What creature is targeting the warded creature with the attack? The dominated creature. Ergo, it must make the Wisdom saving throw.

Just because you can fully control what it is supposed to do does not give it any supernatural powers. If you command it to walk over water, it will sink. If you command it to attack Sanctuary, it will be forced to make a Wis save.

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    \$\begingroup\$ I agree with this. Even when taking full control, the wording is "the creature takes only the actions you choose". The dominated creature is still taking the attack action. \$\endgroup\$
    – Grooke
    Jun 16, 2022 at 8:07
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I might make both do the wisdom save

Dominate person is a bit of a corner case. But, based on how Sanctuary works in my head, it makes people unwilling to attack the protected creature.

In the case of Dominate person with full control, the controller is willing the attack, and the dominated person is trying their best to do it.

In the case of Dominate person without full control, I might require a wisdom save to pick the target initially, and might have the Dominated creature make the wisdom save with disadvantage to complete the attack (representing the extra layer of magical compulsion).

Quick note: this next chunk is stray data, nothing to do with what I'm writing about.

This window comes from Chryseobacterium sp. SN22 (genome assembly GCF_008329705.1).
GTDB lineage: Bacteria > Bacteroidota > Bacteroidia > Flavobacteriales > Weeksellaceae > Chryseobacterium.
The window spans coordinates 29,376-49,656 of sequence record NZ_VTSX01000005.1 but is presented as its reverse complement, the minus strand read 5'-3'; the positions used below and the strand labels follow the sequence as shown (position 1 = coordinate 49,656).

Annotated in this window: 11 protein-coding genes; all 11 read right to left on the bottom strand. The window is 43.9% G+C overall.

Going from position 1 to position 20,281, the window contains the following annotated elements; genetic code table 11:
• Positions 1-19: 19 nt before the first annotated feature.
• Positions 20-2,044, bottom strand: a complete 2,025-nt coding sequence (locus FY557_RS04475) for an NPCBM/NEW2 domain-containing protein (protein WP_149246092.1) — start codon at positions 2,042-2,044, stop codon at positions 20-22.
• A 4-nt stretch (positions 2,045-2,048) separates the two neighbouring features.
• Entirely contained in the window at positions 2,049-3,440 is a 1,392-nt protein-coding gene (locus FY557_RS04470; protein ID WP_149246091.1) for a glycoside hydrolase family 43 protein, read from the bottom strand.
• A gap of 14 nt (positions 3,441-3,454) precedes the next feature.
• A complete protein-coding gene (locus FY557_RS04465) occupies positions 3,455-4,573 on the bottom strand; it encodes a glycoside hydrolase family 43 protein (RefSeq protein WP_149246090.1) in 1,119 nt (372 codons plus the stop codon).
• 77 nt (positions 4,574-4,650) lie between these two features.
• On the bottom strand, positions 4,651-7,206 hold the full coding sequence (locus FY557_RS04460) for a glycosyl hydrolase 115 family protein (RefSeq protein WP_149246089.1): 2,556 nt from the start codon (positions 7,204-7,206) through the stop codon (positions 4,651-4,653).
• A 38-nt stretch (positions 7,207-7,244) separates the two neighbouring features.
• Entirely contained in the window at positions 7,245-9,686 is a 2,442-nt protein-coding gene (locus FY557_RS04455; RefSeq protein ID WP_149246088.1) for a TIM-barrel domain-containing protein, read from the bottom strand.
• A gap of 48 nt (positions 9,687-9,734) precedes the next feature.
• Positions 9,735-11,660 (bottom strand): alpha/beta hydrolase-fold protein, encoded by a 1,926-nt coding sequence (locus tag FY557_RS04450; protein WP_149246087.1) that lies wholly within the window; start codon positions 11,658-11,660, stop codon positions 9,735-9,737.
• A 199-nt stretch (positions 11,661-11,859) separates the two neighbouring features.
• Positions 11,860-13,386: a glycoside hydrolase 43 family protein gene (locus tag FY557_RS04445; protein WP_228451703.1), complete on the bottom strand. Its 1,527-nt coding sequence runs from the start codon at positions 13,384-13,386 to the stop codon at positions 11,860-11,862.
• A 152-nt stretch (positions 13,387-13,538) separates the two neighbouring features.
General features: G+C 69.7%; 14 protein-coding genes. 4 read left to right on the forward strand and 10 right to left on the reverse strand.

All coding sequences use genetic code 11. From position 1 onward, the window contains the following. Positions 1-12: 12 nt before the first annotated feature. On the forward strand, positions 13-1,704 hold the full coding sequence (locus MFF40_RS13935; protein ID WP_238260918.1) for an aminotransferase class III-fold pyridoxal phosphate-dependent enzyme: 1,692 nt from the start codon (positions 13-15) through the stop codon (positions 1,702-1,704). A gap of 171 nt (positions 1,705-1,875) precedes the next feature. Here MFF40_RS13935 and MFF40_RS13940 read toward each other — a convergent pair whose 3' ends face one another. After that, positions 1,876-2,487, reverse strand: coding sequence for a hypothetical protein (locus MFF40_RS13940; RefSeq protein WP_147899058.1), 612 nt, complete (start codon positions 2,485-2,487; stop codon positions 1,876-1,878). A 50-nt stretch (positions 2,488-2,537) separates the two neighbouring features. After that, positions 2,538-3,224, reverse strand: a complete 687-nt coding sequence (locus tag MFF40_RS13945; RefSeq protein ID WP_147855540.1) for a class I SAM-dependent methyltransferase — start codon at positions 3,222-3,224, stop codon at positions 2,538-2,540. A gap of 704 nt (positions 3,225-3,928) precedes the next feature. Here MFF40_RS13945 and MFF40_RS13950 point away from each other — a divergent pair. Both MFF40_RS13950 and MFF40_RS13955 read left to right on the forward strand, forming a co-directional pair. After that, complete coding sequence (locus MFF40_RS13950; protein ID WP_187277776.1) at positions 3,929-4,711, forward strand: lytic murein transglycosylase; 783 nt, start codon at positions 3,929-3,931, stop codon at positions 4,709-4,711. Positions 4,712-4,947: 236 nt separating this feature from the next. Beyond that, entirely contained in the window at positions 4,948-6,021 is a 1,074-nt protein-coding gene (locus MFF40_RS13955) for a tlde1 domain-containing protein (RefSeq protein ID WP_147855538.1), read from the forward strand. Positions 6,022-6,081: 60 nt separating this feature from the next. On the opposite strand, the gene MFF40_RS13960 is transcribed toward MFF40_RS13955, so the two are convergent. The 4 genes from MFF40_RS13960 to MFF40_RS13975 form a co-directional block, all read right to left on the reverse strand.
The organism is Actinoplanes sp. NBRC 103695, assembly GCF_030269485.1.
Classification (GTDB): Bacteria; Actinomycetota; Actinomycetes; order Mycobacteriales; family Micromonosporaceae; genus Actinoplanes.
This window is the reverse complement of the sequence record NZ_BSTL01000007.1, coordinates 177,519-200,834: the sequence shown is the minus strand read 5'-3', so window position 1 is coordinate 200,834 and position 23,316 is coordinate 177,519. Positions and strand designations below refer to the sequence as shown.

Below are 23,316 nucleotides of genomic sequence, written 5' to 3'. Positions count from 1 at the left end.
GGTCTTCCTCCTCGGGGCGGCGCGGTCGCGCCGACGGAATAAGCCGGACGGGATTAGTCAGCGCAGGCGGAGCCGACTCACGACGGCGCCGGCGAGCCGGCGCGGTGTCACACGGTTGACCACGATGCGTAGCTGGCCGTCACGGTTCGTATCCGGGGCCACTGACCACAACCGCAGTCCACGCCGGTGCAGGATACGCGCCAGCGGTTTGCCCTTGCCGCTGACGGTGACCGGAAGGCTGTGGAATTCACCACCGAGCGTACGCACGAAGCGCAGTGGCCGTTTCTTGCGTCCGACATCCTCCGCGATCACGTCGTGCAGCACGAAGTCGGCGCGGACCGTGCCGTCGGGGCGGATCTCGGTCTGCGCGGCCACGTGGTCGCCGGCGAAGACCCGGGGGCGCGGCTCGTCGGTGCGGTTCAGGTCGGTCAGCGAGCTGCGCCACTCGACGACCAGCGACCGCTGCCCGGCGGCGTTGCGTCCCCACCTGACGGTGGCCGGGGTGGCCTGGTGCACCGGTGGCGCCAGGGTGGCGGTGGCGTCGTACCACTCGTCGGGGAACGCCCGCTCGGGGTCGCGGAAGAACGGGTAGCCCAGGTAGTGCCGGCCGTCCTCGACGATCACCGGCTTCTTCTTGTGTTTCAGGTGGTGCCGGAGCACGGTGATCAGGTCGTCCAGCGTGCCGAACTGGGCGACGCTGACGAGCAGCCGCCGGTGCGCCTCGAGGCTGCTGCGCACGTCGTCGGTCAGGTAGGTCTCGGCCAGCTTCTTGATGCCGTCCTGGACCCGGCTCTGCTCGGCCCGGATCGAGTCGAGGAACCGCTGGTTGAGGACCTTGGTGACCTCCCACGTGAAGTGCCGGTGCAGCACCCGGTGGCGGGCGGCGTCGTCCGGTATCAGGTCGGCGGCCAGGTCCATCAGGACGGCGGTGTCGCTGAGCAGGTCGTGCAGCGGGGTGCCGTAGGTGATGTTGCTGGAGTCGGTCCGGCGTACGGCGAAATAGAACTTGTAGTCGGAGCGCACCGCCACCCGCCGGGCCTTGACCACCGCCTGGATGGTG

5e intentionally doesn't cover corner cases

There is more than one kind of game. In one game, you might get a game token called a "sword" that "adds +2 to your damage". If you have the "sword" game token, you don't have to justify how you swing the sword; unless the rules specify, if you have 13 weapons all of which add damage, you can use them all.

In 5e D&D, the fact that we are talking about a "sword" is important. Unless you can explain how in-fiction you can use the sword in an effective manner, its bonuses or effects on it are not relevant; this is true regardless of any rules in 5e about how many weapons you can hold or swing.

Using another creature to proxy attacks on a creature protected by a mind controlling shield that makes you not be willing to attack it is an example of a corner case. There is no intention, in 5e, to cover what happens in that kind of situation with codified game rules. Rather, the intention is that the DM will look at the situation and decide in the moment what happens.

And the DM is empowered and encouraged to add advantage or disadvantage in any situation based on ad-hoc criteria that make it harder or easier.

Hence, disadvantage on the wisdom save without direct control (as the dominated creature's will is suppressed), and having both the creature physically attacking and the direct controller of that creature make a wisdom save when the control is complete. It matches the in game fiction; and what more, failures on these saving throws make for an interesting story based off concrete facts about the game world interacting in interesting ways.